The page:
The PSKmail project was started by Rein Couperus, PA0R early 2005. The baby steps were taken with a modification of gMFSK, the mode of choice was PSK63 and traffic was handled by the one and only server (PI4TUE) that existed. Soon another server joined the effort, SM0RWO in Stockholm, and suddenly the project had “multiple” users (two) and had to evolve. For a time there was only the server in Stockholm and two clients (PA0R and SM0RWO) and the project made necessary adjustments for the hf environment. Soon more servers started to appear, IS0GRB/Roberto, added a much needed server in the Mediterranean. Then more and more servers joined, such as WB5CON/Fred and DL9YCS/J?rg. The Intermar group then followed with several servers. At the start only email traffic was handled and, as stated earlier, only done so using PSK63. Soon more services were added, web browsing was one of those. One of the more important additions was APRS.
Traffic was handled nicely by PSK63 but yours truly, SM0RWO, felt the need for speed and noticed that the Fldigi project offered PSK125. Quickly Fldigi was integrated and PSK125 was the mode of choice for a long time. That urge for faster modes resulted in a move to PSK250 which is an excellent mode, it is of course faster and thus wider (abt 250 Hz). Wait a second, we almost always use 500 Hz filters in our rigs. Why not aim for a 500 Hz wide mode then? That mode was PSK500 and we moved there around summer of 2009. Lengthy discussions within the group resulted in the consensus that it was time to break free from the chains of the old PSK31 keyboard to keyboard concept. PSK31 was indeed a fine idea but it had to make some sacrifices in order to reach its goal of being a suitable successor to rtty. Processing times could not be long, it had to deliver data pretty much in a similar way that the rtty operators were used to and one apparent problem was a lack of forward error control. A missing character here and there can mostly be handled by the human brain, not so by a computer with checksum control of received frames.
VK2ETA, John Douyere, made it his task to create the more robust modes where FEC and an interleaver net was added to the PSK modes, the new mode is designated as PSKRobust 500/250/125 and has been a real success. In fact PSK robust 500 has been the default EU mode ever since. Mode profiles were added by Rein, these control the server speed and mode that can be adapted by the server. The server can move a connected session to a faster mode when the conditions are right and can of course select a more robust mode when the conditions deteriorate. While writing this asymmetric linkup has been implemented. By that we refer to a connection that does not use the same mode and speed in both directions. For instance its now possible to have a weak client use a slow and robust mode while the server uses a very fast one. The mode scope now ranges from THOR4 to PSK500, using PSK, MFSK and THOR modes to cater for differing adverse conditions, including polar flutter, multipath, Doppler and QRN.
How much bandwidth does the mobile ham really need?
Like most questions, there are several answers to this. The best one probably being “it depends on your lifestyle”. If you are used to broadband internet access and don’t want to give that up when you are en route, you are a potential candidate for internet access via satellite, and you will have to bear the cost of that luxury. If on the other hand you are en route to relax, and you don’t need instant information, you could try PSKmail for bare bones information delivery. Pskmail gives you a 500 Hz wide channel to the internet. This is enough to get the most important email, the weather forecast and the daily update on the sunspots. Being nomadic, we live on a boat during summer and in a camper during winter, I get by with 200 Hz and a half hour session with the server most of the time. How much email do you really need daily to keep up to date?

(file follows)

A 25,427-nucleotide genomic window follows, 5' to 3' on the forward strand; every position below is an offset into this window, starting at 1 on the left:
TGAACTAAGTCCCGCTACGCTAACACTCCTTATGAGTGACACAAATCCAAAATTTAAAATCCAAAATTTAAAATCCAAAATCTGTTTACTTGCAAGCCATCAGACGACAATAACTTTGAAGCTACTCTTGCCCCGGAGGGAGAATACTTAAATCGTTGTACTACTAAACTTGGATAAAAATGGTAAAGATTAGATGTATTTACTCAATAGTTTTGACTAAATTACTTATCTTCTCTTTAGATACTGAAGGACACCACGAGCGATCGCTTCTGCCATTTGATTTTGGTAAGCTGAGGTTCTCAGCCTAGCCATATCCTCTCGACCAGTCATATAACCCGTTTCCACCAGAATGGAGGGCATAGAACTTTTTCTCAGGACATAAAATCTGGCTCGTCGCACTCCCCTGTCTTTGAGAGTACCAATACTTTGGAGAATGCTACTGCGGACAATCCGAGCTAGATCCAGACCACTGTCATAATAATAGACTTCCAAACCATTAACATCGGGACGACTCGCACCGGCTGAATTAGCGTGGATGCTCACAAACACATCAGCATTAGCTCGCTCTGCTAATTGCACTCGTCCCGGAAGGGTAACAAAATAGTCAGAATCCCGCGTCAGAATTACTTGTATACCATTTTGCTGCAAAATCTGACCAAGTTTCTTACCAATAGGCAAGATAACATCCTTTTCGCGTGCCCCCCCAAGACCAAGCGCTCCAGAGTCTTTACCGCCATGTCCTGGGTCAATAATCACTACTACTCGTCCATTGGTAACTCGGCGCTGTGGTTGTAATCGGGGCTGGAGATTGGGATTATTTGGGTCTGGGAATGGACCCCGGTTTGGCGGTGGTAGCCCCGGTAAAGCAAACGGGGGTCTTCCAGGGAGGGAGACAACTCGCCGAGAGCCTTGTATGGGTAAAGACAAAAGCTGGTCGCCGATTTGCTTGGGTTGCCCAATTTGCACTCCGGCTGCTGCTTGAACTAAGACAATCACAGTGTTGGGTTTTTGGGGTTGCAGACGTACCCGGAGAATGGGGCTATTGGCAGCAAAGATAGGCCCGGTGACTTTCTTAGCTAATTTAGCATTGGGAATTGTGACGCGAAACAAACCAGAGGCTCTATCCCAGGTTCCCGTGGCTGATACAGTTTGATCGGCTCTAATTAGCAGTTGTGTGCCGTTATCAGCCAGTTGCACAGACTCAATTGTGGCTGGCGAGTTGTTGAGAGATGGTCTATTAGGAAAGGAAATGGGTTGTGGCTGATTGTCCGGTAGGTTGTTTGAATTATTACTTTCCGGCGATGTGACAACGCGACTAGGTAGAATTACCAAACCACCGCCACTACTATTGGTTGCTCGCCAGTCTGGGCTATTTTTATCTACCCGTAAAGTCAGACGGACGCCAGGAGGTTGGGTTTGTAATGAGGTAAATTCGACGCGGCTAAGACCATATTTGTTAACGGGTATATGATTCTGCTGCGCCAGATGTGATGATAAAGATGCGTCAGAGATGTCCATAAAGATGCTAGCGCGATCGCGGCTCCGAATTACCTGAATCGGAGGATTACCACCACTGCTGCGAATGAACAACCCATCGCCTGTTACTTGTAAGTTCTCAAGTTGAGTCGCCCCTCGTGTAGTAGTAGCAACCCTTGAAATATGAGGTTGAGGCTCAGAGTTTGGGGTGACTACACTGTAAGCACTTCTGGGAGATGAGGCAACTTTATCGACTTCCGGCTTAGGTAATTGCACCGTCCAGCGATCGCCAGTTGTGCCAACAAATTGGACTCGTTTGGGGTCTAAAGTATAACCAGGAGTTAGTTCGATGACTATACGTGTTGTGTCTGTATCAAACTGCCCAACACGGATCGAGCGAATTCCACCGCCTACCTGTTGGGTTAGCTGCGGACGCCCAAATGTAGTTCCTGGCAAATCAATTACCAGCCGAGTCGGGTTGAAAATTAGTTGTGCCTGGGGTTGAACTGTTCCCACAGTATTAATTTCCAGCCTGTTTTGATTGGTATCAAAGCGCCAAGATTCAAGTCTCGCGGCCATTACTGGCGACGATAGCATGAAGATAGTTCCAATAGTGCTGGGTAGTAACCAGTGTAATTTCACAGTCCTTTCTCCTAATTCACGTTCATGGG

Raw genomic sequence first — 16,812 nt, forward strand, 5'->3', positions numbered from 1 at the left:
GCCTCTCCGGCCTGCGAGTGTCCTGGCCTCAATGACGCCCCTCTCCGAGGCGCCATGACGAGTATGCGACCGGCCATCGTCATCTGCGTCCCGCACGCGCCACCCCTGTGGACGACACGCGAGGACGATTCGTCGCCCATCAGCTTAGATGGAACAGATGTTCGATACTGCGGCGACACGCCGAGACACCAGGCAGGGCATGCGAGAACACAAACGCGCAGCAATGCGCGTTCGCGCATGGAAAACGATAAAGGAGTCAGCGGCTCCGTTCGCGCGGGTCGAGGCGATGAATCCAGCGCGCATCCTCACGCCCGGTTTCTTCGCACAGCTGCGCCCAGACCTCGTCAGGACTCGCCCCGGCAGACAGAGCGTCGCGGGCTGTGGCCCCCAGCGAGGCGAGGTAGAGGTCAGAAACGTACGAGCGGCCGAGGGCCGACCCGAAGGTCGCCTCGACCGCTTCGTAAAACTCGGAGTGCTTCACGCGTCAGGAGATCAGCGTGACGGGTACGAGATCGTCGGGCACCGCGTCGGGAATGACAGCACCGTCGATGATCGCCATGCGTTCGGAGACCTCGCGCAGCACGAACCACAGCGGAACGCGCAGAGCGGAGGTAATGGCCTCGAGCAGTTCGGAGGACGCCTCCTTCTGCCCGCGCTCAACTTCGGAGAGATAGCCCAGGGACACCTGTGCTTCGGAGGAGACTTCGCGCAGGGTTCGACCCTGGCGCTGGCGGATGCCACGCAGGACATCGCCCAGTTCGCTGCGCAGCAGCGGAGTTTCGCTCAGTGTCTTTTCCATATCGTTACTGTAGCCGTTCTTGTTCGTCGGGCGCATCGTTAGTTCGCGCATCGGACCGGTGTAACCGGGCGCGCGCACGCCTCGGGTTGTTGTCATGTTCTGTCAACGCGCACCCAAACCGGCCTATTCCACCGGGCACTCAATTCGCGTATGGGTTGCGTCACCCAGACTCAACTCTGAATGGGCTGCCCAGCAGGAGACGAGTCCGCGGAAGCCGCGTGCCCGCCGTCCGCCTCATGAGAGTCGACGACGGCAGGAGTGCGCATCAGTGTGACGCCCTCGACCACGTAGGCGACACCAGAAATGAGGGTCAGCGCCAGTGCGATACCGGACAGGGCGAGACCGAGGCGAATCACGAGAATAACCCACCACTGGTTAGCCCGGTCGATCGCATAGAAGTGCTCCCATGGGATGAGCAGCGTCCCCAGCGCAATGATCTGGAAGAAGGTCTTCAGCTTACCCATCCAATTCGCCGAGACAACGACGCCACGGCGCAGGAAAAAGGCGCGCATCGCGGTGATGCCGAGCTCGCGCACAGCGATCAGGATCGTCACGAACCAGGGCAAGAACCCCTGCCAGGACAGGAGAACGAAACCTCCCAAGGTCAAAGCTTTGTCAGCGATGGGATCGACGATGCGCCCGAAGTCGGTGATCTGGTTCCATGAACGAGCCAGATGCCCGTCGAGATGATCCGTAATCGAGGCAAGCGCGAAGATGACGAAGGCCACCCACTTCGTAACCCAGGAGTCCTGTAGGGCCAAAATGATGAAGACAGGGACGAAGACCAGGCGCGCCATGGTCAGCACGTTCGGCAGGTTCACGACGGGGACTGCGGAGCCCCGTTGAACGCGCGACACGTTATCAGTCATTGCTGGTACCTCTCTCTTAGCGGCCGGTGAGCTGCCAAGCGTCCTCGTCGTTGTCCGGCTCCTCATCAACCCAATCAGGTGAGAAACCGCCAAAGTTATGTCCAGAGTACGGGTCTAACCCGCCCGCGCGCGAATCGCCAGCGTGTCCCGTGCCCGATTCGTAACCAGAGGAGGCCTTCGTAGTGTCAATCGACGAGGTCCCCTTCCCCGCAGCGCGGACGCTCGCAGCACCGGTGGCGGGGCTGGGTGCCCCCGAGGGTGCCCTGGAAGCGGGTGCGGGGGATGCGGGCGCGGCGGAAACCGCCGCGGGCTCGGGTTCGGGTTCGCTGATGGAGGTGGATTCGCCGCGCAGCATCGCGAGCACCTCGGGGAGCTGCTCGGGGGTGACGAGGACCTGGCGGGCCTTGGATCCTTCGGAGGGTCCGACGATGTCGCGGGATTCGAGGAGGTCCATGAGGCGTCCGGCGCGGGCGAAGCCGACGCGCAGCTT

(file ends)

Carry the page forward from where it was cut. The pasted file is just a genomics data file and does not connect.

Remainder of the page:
Of course we combine daily PSKmail with a webmail session once a week, to get the ‘picture ‘ if you know what I mean. And to get the non-ham stuff.
But I can upload software patches to the internet on a daily basis while living on a Mediterranean beach which does not have a ADSL socket.
What is PSKMail?
PSKmail is a narrow band arq system for use by amateur radio hams via short wave (HF) communication. It does not use a special controller, you just need a computer with a sound card.
The PSKmail server uses the fldigi program as a modem, and can use PSK, MFSK and THOR modes, including the new robust PSK modes which include soft viterbi decoding and interleave to increase immunity to qrm and qrn. The client is written in java, and has the modems built in. The operator can choose several modes and speeds when starting a connection, to match channel conditions.
The main characteristics of PSKmail can be summed up as:
? A semi duplex ARQ Chat client capable of transferring files
? A full fledged solution for HF APRS, including integration with the map clients
? An internet connection that can be used where there is no internet connection. Such as from a boat at sea or a cottage somewhere or on expedition or…
? Narrow, efficient, data modes are used. Thus enabling even the most modest setup.
? Servers on short wave provide long range connectivity
? No expensive and bulky modem, all you need is a PC, a transceiver and an antenna
? Available on multiple operating systems (Linux and Windows, MacOS and FreeBSD)
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